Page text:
Writing what I don’t know

While wrapping up the final chapters of my novel, I had this image of one of my characters taking a ride on his motorcycle. The nature of riding and openness of the road fit the wanderer Brett is and I thought it would be a strong final scene to tie in his connection to my protagonist Tara and wrap up his place in the story.

The problem? I don’t know what it’s like to ride.

My husband has grown up riding dirt bikes and we have spent years together watching Supercross. Many of the men in his family own motorcycles and ride regularly. But me? I don’t know what that’s like. I rode a pit bike once when we first started dating, but that’s it. I haven’t ever ridden a motorcycle, even as a passenger.

Knowing that, I almost scrapped the whole idea because it made me uncomfortable to jump in and write from several unknowns. One unknown is one thing, but coupling several together made me doubt myself. I wanted to write  1) from a male perspective 2) about an experience I don’t have 3) and how that experience impacts the character.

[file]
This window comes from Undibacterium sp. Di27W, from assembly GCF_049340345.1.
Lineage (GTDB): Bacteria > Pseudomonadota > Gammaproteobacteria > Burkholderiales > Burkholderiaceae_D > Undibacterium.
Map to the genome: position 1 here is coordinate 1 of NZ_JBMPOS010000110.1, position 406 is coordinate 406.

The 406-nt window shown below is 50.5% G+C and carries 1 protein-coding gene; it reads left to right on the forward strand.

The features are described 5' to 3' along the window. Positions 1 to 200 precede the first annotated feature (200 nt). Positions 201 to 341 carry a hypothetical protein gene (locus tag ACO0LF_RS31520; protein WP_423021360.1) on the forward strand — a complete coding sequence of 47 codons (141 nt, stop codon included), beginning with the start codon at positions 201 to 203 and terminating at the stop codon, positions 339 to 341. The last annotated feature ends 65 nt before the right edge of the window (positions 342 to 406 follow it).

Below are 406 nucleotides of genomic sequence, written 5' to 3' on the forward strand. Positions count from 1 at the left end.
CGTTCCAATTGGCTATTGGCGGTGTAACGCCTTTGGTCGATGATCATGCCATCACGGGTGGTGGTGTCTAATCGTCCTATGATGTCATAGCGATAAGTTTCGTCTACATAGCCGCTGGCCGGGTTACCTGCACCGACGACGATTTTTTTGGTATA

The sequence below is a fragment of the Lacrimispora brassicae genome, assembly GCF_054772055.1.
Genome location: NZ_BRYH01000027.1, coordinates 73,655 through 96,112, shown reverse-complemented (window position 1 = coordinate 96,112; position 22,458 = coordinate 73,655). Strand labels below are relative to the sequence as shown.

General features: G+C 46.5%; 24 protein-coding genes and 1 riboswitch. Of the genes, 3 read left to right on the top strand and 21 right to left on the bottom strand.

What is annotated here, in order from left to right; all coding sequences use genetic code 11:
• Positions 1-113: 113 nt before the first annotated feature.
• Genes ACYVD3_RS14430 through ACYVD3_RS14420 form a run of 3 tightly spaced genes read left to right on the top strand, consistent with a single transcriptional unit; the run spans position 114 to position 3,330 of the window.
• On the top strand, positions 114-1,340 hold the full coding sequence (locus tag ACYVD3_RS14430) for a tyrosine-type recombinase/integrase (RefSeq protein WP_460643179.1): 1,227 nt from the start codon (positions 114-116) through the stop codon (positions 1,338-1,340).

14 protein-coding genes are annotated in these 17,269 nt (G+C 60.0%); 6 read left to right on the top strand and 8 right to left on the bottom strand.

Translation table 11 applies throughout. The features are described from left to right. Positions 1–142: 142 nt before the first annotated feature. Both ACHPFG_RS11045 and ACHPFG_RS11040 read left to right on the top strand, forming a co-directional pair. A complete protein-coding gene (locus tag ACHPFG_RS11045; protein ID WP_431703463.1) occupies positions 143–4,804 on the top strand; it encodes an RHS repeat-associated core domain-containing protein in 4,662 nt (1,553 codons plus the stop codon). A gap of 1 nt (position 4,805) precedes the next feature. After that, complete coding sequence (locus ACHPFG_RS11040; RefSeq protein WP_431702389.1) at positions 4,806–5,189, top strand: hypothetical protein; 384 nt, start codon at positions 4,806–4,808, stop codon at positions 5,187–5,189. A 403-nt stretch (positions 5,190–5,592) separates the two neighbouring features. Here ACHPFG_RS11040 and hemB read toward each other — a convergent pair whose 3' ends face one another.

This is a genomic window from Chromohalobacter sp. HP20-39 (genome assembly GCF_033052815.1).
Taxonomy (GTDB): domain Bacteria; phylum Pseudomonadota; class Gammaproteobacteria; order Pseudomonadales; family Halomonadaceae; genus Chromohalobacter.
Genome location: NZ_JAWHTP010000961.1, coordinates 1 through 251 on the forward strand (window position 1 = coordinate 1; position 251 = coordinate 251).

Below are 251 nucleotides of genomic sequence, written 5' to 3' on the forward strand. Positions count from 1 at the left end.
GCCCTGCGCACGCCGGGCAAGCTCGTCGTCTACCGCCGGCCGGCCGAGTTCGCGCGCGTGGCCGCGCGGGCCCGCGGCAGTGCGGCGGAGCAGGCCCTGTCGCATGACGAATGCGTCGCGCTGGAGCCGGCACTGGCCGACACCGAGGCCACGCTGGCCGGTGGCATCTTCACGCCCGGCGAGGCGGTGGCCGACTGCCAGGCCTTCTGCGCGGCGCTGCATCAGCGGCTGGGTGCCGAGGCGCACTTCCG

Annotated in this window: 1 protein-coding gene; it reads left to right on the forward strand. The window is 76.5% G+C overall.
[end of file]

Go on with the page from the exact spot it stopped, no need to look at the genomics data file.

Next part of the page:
I resisted and wrestled with the idea for about two days, stalling a lot of my writing progress. It was uncomfortable and the first few things I wrote were garbage. Even I didn’t believe it. But I chose to persist with the unlimited resources at my disposal. Talking with people who ride, watching videos people on motorcycles, reading descriptions of what it’s like to ride, and plucking ideas from my own imagination allowed me to craft a small scene that I really feel strengthened my character, his connection to my protagonist, and gave a satisfying ending to his place in the story.

Hope an agent agrees 🙂

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